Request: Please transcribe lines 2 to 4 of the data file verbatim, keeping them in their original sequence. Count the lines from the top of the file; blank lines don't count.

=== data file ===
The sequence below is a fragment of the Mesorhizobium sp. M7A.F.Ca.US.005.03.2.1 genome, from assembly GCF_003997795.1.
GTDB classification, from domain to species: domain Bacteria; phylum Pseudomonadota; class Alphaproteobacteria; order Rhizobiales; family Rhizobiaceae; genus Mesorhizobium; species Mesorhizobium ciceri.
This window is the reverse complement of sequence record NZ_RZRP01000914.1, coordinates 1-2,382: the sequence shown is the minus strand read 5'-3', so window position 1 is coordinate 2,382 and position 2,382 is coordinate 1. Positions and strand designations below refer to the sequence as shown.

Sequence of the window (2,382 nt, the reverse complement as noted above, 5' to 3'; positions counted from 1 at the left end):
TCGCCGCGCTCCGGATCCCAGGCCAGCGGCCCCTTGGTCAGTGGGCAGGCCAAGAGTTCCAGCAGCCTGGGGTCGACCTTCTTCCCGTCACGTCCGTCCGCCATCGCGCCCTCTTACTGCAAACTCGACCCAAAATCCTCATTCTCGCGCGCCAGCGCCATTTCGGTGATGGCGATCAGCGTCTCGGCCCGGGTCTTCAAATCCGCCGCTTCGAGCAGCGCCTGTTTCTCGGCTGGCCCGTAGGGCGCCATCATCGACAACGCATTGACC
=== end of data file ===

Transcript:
GTDB classification, from domain to species: domain Bacteria; phylum Pseudomonadota; class Alphaproteobacteria; order Rhizobiales; family Rhizobiaceae; genus Mesorhizobium; species Mesorhizobium ciceri.
This window is the reverse complement of sequence record NZ_RZRP01000914.1, coordinates 1-2,382: the sequence shown is the minus strand read 5'-3', so window position 1 is coordinate 2,382 and position 2,382 is coordinate 1. Positions and strand designations below refer to the sequence as shown.

Sequence of the window (2,382 nt, the reverse complement as noted above, 5' to 3'; positions counted from 1 at the left end):